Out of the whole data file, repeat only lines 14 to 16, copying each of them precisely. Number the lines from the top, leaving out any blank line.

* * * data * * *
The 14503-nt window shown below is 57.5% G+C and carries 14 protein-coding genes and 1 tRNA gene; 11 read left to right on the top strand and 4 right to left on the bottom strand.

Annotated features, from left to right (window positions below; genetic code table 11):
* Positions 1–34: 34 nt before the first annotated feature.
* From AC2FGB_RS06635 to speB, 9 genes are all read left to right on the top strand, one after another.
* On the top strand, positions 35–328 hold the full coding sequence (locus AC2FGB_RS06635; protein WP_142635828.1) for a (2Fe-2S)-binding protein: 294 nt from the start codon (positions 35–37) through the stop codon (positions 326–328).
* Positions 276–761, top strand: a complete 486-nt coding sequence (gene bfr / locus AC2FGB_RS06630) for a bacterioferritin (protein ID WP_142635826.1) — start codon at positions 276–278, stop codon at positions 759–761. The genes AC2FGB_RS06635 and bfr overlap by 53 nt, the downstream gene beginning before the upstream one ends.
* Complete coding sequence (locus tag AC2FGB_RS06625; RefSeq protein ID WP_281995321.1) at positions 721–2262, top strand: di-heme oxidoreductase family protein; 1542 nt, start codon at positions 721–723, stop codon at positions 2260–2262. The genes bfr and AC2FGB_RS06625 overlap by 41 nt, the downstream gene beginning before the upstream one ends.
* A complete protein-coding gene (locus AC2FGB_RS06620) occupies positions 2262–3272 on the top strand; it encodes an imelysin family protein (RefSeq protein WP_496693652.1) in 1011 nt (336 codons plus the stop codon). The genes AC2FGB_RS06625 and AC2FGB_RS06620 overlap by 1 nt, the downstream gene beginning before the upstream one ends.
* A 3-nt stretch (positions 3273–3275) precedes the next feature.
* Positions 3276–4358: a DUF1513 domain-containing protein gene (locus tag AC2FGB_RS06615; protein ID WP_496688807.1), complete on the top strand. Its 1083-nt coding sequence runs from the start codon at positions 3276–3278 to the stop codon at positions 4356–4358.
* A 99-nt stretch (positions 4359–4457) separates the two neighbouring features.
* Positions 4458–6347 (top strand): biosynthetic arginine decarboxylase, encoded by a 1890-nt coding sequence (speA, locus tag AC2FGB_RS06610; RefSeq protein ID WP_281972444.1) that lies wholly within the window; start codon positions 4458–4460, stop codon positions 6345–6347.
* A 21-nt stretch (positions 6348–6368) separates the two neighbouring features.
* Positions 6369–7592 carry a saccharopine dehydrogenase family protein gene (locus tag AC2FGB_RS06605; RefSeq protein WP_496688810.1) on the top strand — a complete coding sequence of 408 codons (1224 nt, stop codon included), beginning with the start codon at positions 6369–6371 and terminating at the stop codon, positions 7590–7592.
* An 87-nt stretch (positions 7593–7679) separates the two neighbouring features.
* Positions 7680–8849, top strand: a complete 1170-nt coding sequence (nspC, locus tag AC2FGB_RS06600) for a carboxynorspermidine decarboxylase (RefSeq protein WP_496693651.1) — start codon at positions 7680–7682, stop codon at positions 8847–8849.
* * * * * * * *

* Positions 6369–7592 carry a saccharopine dehydrogenase family protein gene (locus tag AC2FGB_RS06605; RefSeq protein WP_496688810.1) on the top strand — a complete coding sequence of 408 codons (1224 nt, stop codon included), beginning with the start codon at positions 6369–6371 and terminating at the stop codon, positions 7590–7592.
* An 87-nt stretch (positions 7593–7679) separates the two neighbouring features.
* Positions 7680–8849, top strand: a complete 1170-nt coding sequence (nspC, locus tag AC2FGB_RS06600) for a carboxynorspermidine decarboxylase (RefSeq protein WP_496693651.1) — start codon at positions 7680–7682, stop codon at positions 8847–8849.